Unmasking Abuse: Releasing the Shame
Rev. Iris Knapp, Life Coach
Back in the 70s, when I first started in ministry, I worked with what was known then as
street people, the inner city poor and homeless, women coming out of prison, and women struggling with life controlling problems and addictions. I helped start a Christian women's rehab center and a mom’s support group at church. I've been in countless churches, and I can never remember anyone ever talking about abuse. When I think of all the training and countless sessions I had with different women from various backgrounds, I can only remember abuse coming up one time. What is sad is that I didn't know or understand what I didn't know. I never even knew to ask the right questions, let alone have helpful resources other than for domestic violence support and shelter which was the only type of abuse I had some familiarity with. Looking back, I now know that many if not most of these women experienced some form of abuse. Likely abuse they may not have acknowledged but they were still living with the wounds and false beliefs that many victims carry throughout their lives, bleeding into all of their relationships.
So why are we talking about abuse now?
The thing is, abuse has been around since the beginning of time and it is all throughout the Bible. Just a few of the examples out of many in God's word:
Physical & Psychological Abuse:
Cain murdered Able (Genesis)
Saul & David's relationship (1 Samuel)
Tamer by her half brother Amnon (2 Samuel)
Dinah by Shechem (Genesis)
Psychological, Emotional, Sexual Abuse
Misuse of power: King David having sex with Bathsheba and the intentional planning of
her husbands death (2 Samuel)
Sexual and Physical Abuse
Human Trafficking: Joseph (Genesis )
Jesus whipped & crucified (Matthew, Mark Luke & John)
Paul torturing and killing Christians (Acts)
There is so much more but you get the picture.
Unfortunately, in some churches and Christian communities women are stigmatized by being asked about their role or part in the abuse assuming she has some blame. She may be told to submit more, stop arguing, don't give an opinion, or have more sex. (These are not the solutions! )
I think the new culture that encourages us to feel our feelings and talk about our hurts, ex: “Me Too” has forced the world to see out in the open what has traditionally been kept secret.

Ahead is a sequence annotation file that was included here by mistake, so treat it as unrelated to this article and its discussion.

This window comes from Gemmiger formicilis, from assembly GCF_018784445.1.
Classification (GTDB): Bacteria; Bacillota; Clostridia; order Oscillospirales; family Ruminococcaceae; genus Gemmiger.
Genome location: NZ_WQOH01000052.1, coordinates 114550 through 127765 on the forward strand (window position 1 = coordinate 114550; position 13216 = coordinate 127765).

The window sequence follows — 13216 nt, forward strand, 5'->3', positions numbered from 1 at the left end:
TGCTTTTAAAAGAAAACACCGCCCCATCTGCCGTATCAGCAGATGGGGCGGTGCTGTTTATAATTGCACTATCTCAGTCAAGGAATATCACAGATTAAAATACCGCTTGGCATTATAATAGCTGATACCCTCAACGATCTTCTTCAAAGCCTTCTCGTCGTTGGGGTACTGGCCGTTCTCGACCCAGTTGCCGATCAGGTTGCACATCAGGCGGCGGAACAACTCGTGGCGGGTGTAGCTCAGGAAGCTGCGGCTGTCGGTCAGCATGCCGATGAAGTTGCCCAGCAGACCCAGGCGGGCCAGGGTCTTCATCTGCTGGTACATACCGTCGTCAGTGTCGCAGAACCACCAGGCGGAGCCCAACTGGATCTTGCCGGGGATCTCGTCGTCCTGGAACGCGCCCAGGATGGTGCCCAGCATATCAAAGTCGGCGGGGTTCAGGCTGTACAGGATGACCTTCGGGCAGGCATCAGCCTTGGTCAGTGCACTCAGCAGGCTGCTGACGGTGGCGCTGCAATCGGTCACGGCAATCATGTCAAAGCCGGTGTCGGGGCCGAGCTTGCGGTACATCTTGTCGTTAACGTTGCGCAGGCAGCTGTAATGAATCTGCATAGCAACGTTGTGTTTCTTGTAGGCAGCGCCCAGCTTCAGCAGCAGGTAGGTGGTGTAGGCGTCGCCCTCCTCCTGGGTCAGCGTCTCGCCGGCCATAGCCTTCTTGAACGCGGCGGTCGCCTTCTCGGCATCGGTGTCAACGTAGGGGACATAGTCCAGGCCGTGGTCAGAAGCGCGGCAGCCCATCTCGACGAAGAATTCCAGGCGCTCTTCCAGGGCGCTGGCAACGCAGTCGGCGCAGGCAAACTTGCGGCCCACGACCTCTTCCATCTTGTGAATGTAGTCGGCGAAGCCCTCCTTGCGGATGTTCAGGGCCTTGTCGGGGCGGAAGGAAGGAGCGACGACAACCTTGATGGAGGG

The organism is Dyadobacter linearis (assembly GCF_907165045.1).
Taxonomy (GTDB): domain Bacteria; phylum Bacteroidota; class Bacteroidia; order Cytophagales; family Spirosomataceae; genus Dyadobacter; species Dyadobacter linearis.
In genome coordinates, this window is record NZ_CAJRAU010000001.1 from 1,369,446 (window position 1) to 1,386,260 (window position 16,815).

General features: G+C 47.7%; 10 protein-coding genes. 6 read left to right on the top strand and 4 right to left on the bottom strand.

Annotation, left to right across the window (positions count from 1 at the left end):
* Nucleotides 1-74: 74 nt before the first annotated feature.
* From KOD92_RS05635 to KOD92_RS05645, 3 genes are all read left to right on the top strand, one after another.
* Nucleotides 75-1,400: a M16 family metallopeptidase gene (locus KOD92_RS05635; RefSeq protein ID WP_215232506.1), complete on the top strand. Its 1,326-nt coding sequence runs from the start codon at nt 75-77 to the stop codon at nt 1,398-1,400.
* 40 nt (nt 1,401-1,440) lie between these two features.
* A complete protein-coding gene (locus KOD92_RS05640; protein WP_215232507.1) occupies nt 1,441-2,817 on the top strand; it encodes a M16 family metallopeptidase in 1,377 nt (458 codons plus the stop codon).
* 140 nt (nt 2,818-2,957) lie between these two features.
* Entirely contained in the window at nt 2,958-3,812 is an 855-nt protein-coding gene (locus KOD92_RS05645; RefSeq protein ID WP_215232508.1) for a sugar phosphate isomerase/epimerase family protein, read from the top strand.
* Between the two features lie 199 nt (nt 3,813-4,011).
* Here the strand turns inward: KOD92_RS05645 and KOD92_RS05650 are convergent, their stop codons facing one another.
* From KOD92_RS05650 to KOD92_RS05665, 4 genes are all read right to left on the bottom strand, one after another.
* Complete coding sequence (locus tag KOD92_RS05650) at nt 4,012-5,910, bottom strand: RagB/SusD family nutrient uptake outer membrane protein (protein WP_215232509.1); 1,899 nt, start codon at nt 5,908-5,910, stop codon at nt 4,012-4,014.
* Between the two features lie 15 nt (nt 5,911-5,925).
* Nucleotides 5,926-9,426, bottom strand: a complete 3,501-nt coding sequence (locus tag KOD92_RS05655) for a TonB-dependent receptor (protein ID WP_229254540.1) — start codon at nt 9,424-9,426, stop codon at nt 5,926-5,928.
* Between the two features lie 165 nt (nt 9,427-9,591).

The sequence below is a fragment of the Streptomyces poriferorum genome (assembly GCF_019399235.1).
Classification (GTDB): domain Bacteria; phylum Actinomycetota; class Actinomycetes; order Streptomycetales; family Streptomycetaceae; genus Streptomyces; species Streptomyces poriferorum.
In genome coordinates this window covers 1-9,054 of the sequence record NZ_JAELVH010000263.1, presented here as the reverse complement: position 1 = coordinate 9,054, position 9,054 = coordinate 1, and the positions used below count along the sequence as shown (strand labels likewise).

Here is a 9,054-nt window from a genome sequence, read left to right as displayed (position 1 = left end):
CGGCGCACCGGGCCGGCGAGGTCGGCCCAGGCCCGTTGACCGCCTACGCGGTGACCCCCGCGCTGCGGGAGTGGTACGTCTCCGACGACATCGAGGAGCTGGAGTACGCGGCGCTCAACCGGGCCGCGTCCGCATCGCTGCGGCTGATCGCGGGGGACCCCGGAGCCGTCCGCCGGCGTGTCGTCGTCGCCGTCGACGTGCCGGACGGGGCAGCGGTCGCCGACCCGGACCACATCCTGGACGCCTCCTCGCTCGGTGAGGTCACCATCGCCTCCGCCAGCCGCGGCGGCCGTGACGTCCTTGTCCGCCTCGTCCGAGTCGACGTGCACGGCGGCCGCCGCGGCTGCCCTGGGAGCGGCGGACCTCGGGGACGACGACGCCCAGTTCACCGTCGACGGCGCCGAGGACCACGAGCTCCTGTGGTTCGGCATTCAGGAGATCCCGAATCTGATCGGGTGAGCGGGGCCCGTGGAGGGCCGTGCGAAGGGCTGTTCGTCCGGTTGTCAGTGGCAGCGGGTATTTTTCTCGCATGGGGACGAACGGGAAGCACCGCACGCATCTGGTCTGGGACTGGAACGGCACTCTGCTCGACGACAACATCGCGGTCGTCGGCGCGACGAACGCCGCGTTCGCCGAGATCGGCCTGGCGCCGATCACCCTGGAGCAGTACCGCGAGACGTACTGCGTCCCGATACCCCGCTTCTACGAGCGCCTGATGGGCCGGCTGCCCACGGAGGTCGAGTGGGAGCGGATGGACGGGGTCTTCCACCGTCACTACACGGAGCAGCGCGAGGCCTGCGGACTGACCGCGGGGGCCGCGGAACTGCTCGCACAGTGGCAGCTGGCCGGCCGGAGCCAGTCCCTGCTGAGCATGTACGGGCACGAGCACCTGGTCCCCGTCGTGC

But why the secrecy???
Not my shame but the false, toxic shame and embarrassment many abuse victims feel for what was and is being done to them.
Because they've been told...
It's your fault.
You made me do this.
You deserve consequences.
They second guess their actions.
...I didn't go here.
...I kept my mouth shut.
...I had done something different.
...I listened to my parents/pastor/friend/teacher.
Our SHAME leads to SECRECY.
If I tell someone, they'll think it was my fault.
They will think I'm exaggerating, or that I started it.
They will think less of me (especially if the abuser was a respected husband, pastor,
parent, elder, fill in the blank).
It's not abuse, is it? It's just rules/standards/scripture. I deserve the consequences.
This is normal, isn't it?
I should have said something sooner.
It's less painful if I don't think about it
It's in the past. Nothing will change what happened
What’s the point? I just want to let it go.
There are many categories of abuse.
Verbal / emotional / psychological
Physical / Domestic Violence
Spiritual / Religious
I've learned that using these subcategories allows room for clarity and makes us better able to recognize what is happening and acknowledge the existence of abuse.
Calling abuse by its name opens the door to release and free us from the deep wounds that have been carried for many years. These wounds often cause us to have false beliefs that leak into our interactions and relationships.
We must uncover them, acknowledge them, and allow the Lord to make us whole.